Georgia Move Over Law

Georgia Move Over Law

The move over law in Georgia details that drivers must move-over for emergency vehicles stopped on the side of the highway. The reasoning behind this law is to protect officers and traffic violations from passing cars. Georgia's move over law is also known as the “Spencer Pass Law.”

All across the nation, there has been an increasing number of police, emergency technicians, and Department of Transportation (DOT) workers killed during routine traffic stops, crash responses, and highway construction projects. The move over law was passed in attempts to reduce these numbers. More than thirty states have also adopted these types of laws with fines as high as one thousand dollars.

Georgia's Move Over Law is Outlined in O.C.G.A. § 40-6-16

(b) The operator of a motor vehicle approaching a stationary authorized emergency vehicle that is displaying flashing yellow, amber, white, red, or blue lights shall approach the authorized emergency vehicle with due caution and shall, absent any other direction by a peace officer, proceed as follows:

(1) Make a lane change into a lane not adjacent to the authorized emergency vehicle if possible in the existing safety and traffic conditions; or

(2) If a lane change under paragraph (1) of this subsection would be impossible, prohibited by law, or unsafe, reduce the speed of the motor vehicle to a reasonable and proper speed for the existing road and traffic conditions, which speed shall be less than the posted speed limit, and be prepared to stop.

(c) The operator of a motor vehicle approaching a stationary towing or recovery vehicle, a stationary highway maintenance vehicle, or a stationary utility service vehicle that is utilizing traffic cones or displaying flashing yellow, amber, white, or red lights shall approach the vehicle with due caution and shall, absent any other direction by a peace officer, proceed as follows:

(1) Make a lane change into a lane not adjacent to the towing, recovery, highway maintenance, or utility service vehicle if possible in the existing safety and traffic conditions; or

(2) If a lane change under paragraph (1) of this subsection would be impossible, prohibited by law, or unsafe, reduce the speed of the motor vehicle to a reasonable and proper speed for the existing road and traffic conditions, which speed shall be less than the posted speed limit, and be prepared to stop.

What is Required of Drivers?

The Move Over law requires drivers to move-over one lane when possible if there is an emergency vehicle with flashing lights parked on the shoulder of the highway. If the traffic is too heavy or you are unable to move over, the law requires drivers to slow down below the speed limits and to be prepared to stop.

The Move Over Law applies to numerous types of stopped vehicles:

  • Patrol vehicles
  • Tow trucks
  • Fire trucks
  • Ambulances
  • Maintenance vehicles 
  • Recovery vehicles
  • Utility vehicles
  • Other law enforcement vehicles

Penalty for Violating Georgia's Move Over Law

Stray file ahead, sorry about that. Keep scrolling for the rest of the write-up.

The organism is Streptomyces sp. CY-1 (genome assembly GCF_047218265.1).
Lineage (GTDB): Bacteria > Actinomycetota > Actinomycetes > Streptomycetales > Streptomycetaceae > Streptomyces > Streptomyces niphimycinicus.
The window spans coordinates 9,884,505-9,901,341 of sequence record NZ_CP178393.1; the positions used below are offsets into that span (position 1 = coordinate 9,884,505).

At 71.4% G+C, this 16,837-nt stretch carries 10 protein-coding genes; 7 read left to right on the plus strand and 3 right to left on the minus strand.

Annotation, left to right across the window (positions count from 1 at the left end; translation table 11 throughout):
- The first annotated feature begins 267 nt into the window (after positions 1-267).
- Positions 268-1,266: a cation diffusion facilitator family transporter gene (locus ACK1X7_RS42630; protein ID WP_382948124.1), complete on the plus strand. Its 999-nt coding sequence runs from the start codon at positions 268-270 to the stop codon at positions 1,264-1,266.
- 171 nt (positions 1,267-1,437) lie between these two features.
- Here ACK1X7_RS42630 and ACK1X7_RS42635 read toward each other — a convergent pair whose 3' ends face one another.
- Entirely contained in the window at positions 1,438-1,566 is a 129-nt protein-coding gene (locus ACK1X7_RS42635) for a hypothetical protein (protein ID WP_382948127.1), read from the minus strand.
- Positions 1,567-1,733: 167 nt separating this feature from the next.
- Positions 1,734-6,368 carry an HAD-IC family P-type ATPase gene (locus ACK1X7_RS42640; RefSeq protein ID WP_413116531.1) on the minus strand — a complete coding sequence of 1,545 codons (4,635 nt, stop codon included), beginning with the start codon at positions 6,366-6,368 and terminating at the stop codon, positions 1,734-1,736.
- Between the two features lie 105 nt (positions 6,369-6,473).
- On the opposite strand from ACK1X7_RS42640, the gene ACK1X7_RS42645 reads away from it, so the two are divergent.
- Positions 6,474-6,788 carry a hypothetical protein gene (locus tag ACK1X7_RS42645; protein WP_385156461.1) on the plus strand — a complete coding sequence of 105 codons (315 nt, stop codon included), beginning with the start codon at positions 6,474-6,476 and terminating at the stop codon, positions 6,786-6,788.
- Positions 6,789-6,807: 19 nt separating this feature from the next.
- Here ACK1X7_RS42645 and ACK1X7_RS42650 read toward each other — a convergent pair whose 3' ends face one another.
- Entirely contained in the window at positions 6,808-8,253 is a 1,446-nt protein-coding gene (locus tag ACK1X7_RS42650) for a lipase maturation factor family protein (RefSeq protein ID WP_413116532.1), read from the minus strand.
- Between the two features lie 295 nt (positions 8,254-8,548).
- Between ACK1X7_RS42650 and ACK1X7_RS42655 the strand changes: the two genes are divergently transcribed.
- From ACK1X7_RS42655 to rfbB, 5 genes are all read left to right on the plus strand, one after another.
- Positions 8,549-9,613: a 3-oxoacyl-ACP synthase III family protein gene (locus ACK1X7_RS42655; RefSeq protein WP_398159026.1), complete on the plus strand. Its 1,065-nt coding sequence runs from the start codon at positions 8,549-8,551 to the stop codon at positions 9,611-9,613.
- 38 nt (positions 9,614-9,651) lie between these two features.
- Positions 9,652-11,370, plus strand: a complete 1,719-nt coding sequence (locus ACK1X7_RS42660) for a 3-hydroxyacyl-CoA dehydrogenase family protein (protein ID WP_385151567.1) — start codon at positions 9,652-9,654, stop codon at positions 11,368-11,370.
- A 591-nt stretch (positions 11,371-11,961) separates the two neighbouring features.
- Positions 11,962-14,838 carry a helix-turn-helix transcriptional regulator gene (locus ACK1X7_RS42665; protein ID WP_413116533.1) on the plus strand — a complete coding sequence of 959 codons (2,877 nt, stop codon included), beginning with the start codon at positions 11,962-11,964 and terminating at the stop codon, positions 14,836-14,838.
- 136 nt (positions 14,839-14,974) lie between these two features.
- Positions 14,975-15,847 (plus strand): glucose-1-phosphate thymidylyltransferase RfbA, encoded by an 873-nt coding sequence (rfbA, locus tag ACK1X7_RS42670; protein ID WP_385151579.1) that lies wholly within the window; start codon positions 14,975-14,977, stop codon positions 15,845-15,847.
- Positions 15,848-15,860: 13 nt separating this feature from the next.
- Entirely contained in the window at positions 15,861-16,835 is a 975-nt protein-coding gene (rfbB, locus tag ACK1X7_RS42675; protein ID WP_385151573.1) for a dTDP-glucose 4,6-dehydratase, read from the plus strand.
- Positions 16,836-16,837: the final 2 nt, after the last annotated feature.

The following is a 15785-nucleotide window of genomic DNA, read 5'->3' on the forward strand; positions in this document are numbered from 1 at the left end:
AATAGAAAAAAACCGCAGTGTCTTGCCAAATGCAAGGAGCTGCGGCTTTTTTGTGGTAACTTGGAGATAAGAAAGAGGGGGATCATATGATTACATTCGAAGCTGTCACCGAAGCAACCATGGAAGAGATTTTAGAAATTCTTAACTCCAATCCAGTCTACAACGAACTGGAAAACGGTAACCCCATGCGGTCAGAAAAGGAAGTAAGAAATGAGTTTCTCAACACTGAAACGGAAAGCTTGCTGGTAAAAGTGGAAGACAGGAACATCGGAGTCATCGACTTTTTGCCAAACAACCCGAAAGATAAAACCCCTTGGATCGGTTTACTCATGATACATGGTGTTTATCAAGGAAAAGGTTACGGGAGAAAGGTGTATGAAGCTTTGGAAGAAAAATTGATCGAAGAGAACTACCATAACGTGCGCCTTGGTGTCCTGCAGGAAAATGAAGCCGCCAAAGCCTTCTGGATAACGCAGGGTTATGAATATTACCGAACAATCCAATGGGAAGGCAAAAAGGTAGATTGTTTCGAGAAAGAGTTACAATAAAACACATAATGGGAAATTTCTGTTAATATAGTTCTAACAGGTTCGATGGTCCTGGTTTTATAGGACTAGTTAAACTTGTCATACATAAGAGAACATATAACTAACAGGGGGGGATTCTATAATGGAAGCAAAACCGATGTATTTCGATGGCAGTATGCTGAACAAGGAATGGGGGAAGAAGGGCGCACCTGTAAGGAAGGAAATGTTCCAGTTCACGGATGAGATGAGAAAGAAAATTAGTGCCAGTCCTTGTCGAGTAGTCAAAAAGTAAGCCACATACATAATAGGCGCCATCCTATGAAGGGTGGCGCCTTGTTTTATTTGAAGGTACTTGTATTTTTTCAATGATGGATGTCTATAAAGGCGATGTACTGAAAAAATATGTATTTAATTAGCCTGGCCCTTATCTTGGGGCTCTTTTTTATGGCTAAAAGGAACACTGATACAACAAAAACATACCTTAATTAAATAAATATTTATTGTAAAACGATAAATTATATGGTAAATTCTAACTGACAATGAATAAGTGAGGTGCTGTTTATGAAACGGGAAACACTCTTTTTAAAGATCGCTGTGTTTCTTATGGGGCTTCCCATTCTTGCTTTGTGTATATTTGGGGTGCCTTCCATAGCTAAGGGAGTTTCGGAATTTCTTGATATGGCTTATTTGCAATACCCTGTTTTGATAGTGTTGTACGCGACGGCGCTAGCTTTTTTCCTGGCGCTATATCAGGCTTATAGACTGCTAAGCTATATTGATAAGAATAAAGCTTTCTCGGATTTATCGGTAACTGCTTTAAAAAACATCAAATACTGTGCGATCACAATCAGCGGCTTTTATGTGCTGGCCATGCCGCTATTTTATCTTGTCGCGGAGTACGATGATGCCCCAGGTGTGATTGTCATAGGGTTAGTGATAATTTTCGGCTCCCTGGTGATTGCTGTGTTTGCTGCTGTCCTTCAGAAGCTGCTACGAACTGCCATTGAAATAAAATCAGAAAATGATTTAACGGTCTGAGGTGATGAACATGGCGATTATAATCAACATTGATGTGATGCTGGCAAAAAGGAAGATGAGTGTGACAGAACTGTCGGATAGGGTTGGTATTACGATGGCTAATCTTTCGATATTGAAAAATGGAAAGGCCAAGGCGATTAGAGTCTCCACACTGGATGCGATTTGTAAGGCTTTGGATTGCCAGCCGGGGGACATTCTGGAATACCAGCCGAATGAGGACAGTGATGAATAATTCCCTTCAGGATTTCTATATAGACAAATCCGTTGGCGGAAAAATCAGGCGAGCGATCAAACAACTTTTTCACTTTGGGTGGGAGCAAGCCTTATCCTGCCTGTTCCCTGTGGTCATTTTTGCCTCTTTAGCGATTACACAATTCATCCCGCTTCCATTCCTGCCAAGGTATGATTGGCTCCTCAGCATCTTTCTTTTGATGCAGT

While this may seem like a minor violation, a move-over conviction can come with significant consequences.

A person convicted of violating O.C.G.A. § 40-6-16 (b) will be punished by a fine of  five hundred dollars.

A person who violates subsection (c) of § 40-6-16 will be punished by a fine of $200.00

A conviction for this traffic violation will also add 3 points to your driving record. For people over 21 years of age, an accumulation of 15 points or more in a 24 month period will result in a license suspension.

In addition to the fine, if an accident, injury, or death resulting from failing to move over, the driver could face criminal and civil liability for the damages. The driver may have to pay for vehicle damage, a victim's medical bills, pain and suffering, or restitution.

Furthermore, violating the move law can be the basis for an officer to stop your vehicle and investigate other offenses. This could lead to a DUI arrest or an investigation of other crimes. If you have been charged with a DUI with violation of the move over law as the underlying offense, call us now. 

Defenses to Georgia's Move Over Law

A potential defense if charged with failing to move over in Georgia would be that it was not reasonably possible for the driver to move into another due. This could be due to traffic conditions or for safety reasons. However, even if you were unable to move over, you must demonstrate that you slowed down to a reasonable and proper speed. Because this is a subjective standard, you need a Georgia Move Over Attorney today.

It is also important to note that this rule only applies when the stopped vehicle is displaying flashing red, blue, amber, white, or yellow lights. If the emergency lights were not flashing and you received a ticket, we will argue for a dismissal of the charge.

Contact Us Today

If you have been charged with violating Georgia's move over law, we can help. Our attorneys have over 50 combined years of experience defending DUI charges as well as traffic violations. Fighting traffic tickets with our help will lead to a better result for your case. Our Move Over Lawyers in Georgia will handle your situation with the expertise you need to prevent points being added to your record. Call now for a free case consultation.

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